THE RUSSIAN ELECTORAL BALLET (1/19/12)

It is difficult to imagine what circumstances would compel thousands of protesters in Novosibirsk, Russia’s third-largest city, to rally outdoors while enduring minus 20C temperature for over two hours. Despite the harsh winter climate, protesters from all around Russia took to the streets of cities from Moscow to Khabarovsk to protest the results of parliamentary elections to the Duma that took place on December 4th.

Prime Minister, former President, and Presidential candidate Vladimir Putin’s party, United Russia, was expected to lose its parliamentary majority. Instead, United Russia managed to just barely hang onto a majority in the parliament with 238 MPs and 49.3% of the vote. These results are tainted by widespread allegations of ballot stuffing, vote purchasing, and forged electoral counts. Several liberal opposition parties also failed to clear the 7% vote threshold necessary to enter parliament.

The day after elections, December 5th, protesters in Moscow marched to the Lubyanka, the former headquarters of the KGB and current headquarters of the Federal Security Service, to protest perceived electoral fraud and vote tampering. Protests ramped up throughout the country culminating in large opposition rallies with over fifty-thousand attendees on December 10th and December 24th.

Outgoing President Dmitri Medvedev (who is seen as a subordinate to Putin) responded by offering token proposals to loosen election laws such as a return to the direct election of governors and mayors of Moscow and St. Petersburg (elections which were originally rescinded by Putin). Putin, on the other hand, first mocked the protesters, then claimed the protests to be indicative of a healthy democracy under United Russia. So far Putin has sacked Vladislav Surkov (believed to have been the architect of Putin’s “managed democracy”) but has refused to abandon his bid for President. Meanwhile, protesters demand a redo of Duma elections (which Putin has outright rejected) and the freeing of political prisoners.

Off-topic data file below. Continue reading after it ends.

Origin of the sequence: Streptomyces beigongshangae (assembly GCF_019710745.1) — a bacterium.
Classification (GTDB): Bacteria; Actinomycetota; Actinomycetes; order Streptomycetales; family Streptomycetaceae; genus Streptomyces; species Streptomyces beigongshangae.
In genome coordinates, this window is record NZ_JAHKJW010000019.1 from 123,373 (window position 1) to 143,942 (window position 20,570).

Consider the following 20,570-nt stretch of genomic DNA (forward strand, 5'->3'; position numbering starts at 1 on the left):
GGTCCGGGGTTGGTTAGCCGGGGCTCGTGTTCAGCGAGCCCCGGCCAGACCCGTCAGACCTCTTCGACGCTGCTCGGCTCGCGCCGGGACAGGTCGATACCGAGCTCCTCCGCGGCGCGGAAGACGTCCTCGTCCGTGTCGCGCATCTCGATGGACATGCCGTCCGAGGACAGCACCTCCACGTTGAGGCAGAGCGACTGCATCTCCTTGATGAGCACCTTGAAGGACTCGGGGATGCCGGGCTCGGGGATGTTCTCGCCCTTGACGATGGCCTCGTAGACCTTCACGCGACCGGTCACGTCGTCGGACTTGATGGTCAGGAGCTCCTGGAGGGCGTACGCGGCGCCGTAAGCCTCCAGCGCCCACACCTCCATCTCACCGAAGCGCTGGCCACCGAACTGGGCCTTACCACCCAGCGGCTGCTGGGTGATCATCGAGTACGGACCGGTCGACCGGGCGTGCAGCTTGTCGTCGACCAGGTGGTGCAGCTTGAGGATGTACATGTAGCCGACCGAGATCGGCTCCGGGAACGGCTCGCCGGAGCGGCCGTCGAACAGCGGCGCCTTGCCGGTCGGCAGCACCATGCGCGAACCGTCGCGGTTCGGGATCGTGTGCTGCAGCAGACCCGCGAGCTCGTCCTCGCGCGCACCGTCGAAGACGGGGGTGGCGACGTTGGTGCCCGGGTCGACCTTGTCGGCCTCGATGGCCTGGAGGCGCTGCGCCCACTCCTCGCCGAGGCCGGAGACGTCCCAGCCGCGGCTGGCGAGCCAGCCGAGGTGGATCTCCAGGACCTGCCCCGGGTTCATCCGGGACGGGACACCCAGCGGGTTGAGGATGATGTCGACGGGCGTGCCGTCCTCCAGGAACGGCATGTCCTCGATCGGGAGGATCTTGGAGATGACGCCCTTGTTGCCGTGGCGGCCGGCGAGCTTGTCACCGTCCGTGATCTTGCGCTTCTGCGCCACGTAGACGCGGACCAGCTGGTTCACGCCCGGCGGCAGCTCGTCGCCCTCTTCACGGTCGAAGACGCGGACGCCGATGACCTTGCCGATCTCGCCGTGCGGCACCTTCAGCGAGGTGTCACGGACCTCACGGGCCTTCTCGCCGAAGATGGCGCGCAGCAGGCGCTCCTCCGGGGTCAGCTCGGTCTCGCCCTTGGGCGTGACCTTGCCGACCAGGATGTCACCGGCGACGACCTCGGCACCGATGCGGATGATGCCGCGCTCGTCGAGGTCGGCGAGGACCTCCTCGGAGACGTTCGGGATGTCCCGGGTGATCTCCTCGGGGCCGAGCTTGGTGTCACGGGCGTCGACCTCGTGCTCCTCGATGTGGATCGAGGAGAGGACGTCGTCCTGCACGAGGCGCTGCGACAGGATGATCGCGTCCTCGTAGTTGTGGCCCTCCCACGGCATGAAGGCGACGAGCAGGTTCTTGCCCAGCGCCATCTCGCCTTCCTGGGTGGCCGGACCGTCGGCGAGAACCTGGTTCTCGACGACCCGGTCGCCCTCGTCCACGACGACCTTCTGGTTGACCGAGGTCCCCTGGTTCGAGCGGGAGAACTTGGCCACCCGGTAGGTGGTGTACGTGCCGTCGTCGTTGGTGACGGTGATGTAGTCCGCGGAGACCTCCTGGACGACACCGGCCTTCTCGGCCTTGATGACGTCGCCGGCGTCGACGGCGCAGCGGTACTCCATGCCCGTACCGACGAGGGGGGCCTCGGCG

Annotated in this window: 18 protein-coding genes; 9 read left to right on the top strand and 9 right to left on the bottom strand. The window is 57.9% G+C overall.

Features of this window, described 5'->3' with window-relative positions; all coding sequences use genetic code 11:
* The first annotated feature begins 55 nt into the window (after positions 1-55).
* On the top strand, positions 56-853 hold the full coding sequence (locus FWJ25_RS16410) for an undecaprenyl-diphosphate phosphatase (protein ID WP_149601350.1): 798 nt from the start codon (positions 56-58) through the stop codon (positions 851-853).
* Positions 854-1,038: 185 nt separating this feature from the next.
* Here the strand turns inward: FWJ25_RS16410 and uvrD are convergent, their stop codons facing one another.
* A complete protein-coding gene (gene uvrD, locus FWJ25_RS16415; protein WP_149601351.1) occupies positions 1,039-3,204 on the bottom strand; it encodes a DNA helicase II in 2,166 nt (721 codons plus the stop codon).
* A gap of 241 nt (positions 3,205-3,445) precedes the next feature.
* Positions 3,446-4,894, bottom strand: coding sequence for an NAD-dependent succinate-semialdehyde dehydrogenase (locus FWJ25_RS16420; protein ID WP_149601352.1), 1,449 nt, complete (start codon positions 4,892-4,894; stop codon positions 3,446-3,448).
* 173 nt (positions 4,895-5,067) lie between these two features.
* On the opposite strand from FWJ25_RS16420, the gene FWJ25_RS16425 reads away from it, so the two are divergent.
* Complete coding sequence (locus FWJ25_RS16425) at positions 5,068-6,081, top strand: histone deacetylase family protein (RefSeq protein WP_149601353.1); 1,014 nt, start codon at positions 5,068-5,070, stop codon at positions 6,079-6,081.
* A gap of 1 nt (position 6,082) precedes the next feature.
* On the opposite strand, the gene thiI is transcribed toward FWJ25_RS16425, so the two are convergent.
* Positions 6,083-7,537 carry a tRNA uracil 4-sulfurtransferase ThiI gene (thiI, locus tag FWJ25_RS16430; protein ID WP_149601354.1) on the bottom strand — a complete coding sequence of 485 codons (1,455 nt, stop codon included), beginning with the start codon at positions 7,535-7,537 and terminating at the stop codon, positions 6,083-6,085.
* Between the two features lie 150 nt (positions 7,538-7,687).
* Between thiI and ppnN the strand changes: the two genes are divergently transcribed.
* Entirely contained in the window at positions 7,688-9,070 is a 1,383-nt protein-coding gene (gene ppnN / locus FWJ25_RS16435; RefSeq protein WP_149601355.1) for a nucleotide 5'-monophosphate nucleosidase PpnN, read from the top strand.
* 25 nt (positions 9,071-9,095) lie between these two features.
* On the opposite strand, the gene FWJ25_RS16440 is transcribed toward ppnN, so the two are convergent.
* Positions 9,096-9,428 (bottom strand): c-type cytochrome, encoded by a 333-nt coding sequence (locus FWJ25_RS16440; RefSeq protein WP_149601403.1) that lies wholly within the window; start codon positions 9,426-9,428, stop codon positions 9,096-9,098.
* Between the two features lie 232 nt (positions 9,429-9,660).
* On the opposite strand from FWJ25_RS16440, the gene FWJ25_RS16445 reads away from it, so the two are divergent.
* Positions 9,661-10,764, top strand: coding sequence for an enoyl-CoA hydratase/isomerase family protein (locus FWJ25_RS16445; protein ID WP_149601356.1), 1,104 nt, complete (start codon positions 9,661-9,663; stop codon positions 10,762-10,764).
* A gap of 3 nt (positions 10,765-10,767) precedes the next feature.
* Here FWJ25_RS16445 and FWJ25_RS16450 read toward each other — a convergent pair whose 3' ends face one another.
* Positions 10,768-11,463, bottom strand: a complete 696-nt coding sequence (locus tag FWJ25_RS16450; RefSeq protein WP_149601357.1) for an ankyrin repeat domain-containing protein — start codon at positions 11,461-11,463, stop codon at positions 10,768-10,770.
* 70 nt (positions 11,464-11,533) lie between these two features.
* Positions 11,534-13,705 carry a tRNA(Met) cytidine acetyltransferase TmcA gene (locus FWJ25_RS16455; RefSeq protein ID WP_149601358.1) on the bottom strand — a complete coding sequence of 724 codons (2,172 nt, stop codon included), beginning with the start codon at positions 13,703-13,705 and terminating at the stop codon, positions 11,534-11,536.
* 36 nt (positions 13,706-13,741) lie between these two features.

Symbolising the otherwise divided opposition bloc, political activist and rising personality Alexei Navalny has used his blog and social networks to expose corruption, but has decided not to oppose Putin as a presidential candidate. In his place on the ticket are several opposition candidates who barely stand a chance of beating Putin. The most highly-polled candidate against Putin is the Communist Party candidate at 11%. United Russia has also been caught forging signatures in order to place a Putin ally on the ballot as an insurance candidate should all the opposition candidates withdraw in protest. The most outspoken opposition candidate is metals tycoon Mikhail Prokhorov who favors a gradual moderate “evolution, not revolution” for Russia’s problematic problematic managed democracy.

Russians are dissatisfied with widespread corruption and the absence of rule of law. Unfortunately, the opposition is not unified enough to challenge United Russia. So Russia, unlike Mubarak’s Egypt or even Gorbachev’s USSR, is not a dictatorship but not quite a full-fledged democracy. Unless Russians shed the illusion of democracy and their political apathy, the planned rally on February 4th will likely not avert Putin’s coronation following the March 4th elections.